Ford Fiesta wins 2012 MPG Marathon with 108.78 mpg

The Ford Fiesta ECOnetic 1.6 TDCi has won the 2012 ALD Automotive/Shell FuelSave MPG Marathon, clocking up 108.78mpg over a 370-mile route involving tough, real-world driving in challenging weather conditions.

Although the Fiesta ECOnetic won the challenge it was not actually the first car to break the 100 mpg mark as that honour went to a team driving a Kia Rio 1.1 CRDi eco which finished the route a few minutes earlier and recorded 102.1 mpg. Third place went to a Peugeot 208 e-HDi with 93.4 mpg.

The annual event is a test of fuel consumption for showroom vehicles, which also demonstrates the financial benefits of simple, smarter driving techniques. This year’s route through the hills of South Wales and the Cotswolds was made more challenging by a bridge collapse and a traffic light failure along the way.

Ford’s winning team, Andrew Marriott and Andy Dawson are both former rally drivers and beat their nearest rival by over six miles per gallon.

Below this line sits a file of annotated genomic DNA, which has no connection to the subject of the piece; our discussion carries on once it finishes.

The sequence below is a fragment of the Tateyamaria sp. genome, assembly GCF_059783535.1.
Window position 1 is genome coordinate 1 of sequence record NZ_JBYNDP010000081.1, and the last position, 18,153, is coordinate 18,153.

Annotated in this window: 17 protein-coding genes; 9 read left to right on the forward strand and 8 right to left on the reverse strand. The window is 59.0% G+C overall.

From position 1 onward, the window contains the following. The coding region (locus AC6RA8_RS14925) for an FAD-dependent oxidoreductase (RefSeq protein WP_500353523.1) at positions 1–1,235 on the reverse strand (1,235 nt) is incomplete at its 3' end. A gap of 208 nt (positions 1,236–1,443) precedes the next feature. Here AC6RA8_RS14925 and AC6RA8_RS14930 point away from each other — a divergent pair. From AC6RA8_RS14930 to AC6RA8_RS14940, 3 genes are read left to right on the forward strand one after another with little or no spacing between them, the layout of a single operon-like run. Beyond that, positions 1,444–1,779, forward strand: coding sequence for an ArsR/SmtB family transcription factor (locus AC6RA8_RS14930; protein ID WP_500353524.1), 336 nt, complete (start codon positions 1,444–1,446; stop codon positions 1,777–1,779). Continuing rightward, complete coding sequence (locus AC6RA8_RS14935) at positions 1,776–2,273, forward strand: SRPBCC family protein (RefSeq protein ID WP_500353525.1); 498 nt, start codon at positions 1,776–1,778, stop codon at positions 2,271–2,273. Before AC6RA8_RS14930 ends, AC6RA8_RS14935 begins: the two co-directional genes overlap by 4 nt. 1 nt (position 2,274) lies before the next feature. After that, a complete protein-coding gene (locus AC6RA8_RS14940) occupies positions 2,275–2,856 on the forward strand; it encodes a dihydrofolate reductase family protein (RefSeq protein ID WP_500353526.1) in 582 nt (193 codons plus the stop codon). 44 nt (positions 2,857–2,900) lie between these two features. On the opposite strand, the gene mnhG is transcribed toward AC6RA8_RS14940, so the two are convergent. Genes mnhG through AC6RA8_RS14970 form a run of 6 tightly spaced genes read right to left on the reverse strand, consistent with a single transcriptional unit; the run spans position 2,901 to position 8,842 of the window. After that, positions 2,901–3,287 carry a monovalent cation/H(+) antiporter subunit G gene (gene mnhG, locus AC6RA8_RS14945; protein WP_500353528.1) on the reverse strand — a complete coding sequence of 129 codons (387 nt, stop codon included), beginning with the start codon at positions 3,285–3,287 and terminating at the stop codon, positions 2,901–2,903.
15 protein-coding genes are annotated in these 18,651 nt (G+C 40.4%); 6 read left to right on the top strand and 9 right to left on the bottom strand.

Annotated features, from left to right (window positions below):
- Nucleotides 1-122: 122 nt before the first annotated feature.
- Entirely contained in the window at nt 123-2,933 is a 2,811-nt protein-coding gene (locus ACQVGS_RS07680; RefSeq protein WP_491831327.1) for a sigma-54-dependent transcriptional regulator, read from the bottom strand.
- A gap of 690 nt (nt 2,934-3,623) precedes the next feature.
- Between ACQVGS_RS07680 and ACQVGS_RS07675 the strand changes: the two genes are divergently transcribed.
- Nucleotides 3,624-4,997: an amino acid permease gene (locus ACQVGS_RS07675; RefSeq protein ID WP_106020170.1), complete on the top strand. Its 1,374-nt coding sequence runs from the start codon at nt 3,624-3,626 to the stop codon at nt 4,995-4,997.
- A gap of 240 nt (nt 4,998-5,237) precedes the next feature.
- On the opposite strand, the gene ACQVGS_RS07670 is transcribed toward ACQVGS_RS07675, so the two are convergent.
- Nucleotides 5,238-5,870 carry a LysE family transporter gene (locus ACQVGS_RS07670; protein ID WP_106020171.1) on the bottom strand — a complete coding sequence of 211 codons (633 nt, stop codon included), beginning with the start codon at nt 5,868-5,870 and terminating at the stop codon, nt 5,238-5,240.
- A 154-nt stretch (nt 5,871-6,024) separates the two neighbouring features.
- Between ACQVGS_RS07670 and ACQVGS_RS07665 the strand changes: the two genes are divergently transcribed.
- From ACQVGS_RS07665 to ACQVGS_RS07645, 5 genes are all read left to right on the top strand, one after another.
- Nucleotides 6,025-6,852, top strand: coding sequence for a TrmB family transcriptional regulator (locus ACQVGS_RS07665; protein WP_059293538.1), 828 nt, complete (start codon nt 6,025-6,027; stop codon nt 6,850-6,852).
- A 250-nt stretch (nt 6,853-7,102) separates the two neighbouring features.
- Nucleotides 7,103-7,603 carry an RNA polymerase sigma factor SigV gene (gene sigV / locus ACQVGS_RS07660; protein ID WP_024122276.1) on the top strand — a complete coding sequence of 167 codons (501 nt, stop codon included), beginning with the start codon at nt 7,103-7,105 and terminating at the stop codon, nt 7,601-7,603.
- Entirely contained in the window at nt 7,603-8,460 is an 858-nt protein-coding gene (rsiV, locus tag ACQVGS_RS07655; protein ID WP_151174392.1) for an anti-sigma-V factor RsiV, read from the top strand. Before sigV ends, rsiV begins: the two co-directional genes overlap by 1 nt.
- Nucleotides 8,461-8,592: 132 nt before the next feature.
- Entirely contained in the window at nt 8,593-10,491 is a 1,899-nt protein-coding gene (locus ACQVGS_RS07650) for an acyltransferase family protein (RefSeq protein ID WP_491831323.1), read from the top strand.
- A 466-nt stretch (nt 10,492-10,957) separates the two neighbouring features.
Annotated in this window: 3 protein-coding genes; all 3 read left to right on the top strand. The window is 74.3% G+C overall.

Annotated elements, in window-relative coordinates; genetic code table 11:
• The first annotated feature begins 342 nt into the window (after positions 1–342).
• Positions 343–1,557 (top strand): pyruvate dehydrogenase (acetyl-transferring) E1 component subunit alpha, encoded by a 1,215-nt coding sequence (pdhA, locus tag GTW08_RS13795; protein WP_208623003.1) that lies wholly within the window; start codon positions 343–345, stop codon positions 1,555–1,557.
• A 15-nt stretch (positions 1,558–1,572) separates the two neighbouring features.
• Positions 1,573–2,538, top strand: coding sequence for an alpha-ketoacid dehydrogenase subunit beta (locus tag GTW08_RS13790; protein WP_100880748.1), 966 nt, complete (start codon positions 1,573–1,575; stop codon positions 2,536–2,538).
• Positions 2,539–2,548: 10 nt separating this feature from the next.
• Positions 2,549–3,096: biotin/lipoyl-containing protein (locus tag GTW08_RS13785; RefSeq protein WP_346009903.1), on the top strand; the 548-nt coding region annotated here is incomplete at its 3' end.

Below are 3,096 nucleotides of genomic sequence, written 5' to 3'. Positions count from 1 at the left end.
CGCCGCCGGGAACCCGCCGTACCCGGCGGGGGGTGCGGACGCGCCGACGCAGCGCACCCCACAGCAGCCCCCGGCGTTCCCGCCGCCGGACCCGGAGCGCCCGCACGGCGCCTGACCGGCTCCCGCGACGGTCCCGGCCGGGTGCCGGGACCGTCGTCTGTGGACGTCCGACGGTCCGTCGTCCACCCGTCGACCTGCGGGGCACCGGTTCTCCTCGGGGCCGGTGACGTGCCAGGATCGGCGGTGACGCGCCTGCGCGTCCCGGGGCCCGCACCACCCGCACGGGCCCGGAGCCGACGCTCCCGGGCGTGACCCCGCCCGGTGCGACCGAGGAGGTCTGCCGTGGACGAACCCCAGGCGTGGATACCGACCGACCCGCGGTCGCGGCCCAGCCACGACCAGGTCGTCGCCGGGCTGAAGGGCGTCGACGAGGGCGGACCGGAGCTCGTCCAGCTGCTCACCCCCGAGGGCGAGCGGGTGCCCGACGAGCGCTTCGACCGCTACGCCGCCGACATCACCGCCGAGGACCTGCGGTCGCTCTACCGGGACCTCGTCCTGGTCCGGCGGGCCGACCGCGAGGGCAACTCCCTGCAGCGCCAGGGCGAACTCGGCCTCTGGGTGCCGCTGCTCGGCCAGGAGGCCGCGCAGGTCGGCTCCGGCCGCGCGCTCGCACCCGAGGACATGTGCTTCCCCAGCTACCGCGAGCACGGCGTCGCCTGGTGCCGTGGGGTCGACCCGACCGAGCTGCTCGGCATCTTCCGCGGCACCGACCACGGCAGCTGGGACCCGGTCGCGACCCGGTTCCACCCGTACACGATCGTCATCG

The super-frugal Ford Fiesta ECOnetic, which boasts an official combined fuel consumption of 85.6mpg and emissions of 87g per kmCO2, proved that smarter driving can dramatically reduce the cost of running a family car. This year’s run demonstrated a 27 per cent improvement over its official combined fuel consumption figure.

Ford’s ECOnetic technology significantly assists the efficiency of Fiesta and FiestaVan models, by combining Start/Stop technology, combustion and calibration improvements, smart regenerative charging and revised gear ratios among other enhancements.

Event organiser Ross Durkin commented: “This year’s MPG Marathon will be remembered for the two teams who beat the elusive 100mpg barrier – both superb performances. The average improvement over combined cycle figures achieved by the 27 vehicles in this year’s event was a whisker under 16 per cent – impressive by anyone’s standards.

“Manufacturers have done a tremendous job in improving the fuel efficiency of all new cars and vans, but motorists should see their published fuel consumption figures as a target to beat, not the maximum achievable.”